One of Krishnamurti’s personal characteristics consisted of meticulous attention to good grooming, good taste in clothes, and all the aspects of personal appearance.  This trait could possibly be attributed to vanity, but he regarded it as a courtesy to other people.  He felt it reflected respect and sensitivity to others to look one’s best in public.  Rajagopal, his business manager, used to complain that Krishnamurti would make sure not to have a hair out of place when he stepped onto the platform to give public talks.  But he did so not out of vanity, but rather consideration and respect for the people in the audience who had come to watch him speak for an hour or more. 

His concern for good grooming extended to those around him as well.  In my role as director of his school, he felt I too should take care with my appearance.  He was particularly concerned, I realize now, with the way I managed my hair.  In my thirties, I subscribed to the philosophy of what advertisers called “the dry look” as a model for what I aspired to.  The applications of gel I had applied in my teens were now out of the question.  I washed my hair every morning, indifferent as to whether with shampoo or hand soap and used a blow dryer to make it conform to some semblance of shape.

Krishnamurti must have regarded the net effect with a certain degree of concern.  He gave me a plastic bottle hand-labeled “Hair Oil,” filled with a thick, creamy, fluid substance.  He suggested I apply it at night before going to bed and rinse it out the next morning.  Some weeks later, he saw I was not using it, and he asked me why.  I said it left oily stains on my pillowcase.  He said I should wrap a towel around my head while I slept so I could protect the pillow and still apply the oil.  This was inconceivable to me, and I never so much as tried it even once.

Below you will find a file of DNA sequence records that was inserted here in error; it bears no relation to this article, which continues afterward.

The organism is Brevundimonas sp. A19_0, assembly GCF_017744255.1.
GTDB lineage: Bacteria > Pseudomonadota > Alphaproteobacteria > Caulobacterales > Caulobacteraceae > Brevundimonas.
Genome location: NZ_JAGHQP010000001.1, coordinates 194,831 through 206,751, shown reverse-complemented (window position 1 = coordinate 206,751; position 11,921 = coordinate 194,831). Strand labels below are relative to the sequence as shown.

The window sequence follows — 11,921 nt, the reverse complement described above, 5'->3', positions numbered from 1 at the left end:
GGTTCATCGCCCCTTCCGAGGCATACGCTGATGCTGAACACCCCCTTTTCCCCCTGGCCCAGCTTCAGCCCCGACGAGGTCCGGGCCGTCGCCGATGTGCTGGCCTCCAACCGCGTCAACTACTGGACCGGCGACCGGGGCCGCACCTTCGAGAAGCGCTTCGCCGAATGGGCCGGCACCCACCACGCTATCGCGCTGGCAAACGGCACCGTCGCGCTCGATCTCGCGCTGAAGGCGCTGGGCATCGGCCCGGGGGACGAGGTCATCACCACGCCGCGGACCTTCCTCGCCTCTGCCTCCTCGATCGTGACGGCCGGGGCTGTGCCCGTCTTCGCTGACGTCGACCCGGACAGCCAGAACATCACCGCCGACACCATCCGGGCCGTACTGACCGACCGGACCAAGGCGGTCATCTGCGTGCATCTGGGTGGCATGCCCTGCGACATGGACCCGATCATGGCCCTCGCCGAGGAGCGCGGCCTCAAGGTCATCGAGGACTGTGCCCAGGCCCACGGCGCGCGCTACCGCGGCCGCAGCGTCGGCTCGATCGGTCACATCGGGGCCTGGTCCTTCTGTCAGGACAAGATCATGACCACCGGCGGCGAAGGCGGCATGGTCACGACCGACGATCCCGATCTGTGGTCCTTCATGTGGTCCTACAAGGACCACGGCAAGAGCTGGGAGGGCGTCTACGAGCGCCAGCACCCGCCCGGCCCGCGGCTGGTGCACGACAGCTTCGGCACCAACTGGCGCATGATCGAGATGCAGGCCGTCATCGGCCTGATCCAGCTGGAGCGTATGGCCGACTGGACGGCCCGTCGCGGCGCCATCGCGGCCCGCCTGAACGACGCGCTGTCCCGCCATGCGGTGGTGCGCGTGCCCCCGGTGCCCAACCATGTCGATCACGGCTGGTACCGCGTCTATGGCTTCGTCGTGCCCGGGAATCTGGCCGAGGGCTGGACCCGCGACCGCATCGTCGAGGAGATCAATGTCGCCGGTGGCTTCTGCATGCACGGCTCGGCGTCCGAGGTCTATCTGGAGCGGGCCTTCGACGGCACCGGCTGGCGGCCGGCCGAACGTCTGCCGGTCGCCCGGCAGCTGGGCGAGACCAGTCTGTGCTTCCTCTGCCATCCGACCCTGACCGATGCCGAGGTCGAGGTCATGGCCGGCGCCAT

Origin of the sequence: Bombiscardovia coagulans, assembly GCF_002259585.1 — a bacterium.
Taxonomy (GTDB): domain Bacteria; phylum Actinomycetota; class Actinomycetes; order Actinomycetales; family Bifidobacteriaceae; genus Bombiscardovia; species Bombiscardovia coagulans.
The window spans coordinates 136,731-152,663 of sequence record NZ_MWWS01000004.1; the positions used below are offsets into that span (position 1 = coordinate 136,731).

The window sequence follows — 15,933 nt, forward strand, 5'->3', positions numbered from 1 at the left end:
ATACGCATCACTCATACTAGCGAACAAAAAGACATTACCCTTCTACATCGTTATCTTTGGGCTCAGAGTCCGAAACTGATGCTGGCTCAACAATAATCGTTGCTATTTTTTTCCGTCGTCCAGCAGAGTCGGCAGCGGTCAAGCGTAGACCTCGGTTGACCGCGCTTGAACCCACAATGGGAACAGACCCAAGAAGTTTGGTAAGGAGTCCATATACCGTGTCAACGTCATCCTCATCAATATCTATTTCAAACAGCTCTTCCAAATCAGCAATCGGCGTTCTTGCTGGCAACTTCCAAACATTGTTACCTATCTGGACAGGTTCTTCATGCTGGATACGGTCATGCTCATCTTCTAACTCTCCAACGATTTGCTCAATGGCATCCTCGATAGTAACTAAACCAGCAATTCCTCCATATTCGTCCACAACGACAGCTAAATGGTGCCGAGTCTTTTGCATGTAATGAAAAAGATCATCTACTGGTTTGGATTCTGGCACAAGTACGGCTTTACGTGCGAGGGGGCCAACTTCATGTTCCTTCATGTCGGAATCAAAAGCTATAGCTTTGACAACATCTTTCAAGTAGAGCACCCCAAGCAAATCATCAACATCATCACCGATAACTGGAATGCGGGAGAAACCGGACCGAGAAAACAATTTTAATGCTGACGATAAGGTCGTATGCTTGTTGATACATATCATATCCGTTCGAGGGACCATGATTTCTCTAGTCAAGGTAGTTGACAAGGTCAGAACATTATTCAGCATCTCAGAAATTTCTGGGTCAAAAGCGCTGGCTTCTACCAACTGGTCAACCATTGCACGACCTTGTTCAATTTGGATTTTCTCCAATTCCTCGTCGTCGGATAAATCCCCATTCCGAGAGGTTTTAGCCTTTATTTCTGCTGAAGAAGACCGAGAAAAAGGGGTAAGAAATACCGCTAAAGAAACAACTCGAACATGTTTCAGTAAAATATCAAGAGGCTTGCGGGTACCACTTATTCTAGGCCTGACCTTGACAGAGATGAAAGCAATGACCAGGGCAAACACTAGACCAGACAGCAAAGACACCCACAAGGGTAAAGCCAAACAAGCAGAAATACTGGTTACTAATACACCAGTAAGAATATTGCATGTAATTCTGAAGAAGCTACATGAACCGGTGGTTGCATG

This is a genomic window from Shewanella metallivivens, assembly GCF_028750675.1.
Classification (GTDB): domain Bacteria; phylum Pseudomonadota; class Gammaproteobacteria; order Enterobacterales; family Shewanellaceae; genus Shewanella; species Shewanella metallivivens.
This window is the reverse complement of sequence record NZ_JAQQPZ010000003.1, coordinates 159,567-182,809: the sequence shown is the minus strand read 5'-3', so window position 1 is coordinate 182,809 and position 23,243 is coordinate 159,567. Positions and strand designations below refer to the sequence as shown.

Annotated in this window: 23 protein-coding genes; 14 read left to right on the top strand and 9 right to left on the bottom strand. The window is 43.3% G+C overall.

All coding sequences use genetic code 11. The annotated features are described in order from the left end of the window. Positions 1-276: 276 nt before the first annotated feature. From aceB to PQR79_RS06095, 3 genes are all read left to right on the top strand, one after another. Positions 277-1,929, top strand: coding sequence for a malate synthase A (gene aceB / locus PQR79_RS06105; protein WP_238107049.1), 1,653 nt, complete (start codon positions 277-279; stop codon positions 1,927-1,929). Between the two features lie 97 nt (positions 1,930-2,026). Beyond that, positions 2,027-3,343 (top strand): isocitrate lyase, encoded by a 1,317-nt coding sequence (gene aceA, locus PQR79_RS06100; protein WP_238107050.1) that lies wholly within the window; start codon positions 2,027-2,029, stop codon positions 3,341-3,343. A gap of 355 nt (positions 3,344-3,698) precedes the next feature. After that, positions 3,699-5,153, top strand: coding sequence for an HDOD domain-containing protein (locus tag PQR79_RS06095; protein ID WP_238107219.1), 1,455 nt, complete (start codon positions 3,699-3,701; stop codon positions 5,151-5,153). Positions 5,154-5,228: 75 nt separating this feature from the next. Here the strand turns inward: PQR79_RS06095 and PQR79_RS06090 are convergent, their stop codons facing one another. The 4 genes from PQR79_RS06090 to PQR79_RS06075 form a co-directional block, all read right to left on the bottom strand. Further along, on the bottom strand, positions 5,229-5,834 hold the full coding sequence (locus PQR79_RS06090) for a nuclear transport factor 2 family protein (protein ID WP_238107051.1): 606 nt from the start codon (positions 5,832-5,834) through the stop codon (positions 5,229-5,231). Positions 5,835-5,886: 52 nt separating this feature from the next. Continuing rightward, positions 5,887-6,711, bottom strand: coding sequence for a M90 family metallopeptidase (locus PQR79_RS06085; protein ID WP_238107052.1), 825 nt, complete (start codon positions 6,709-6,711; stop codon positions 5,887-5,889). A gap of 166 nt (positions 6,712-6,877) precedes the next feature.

On the other hand, I was honored and somewhat flattered that he would give me a gift of any kind, especially one that had evidently been prepared specifically for him.  So I kept the plastic bottle, still filled with hair oil, in my medicine cabinet for years.  The sight of it always gave me a little jolt of pleasure.  It was only much later that it dawned on me how foolish I had been not to take his concern to heart, and find some way to care for my hair that would have met with his approval, and shown him a little respect!

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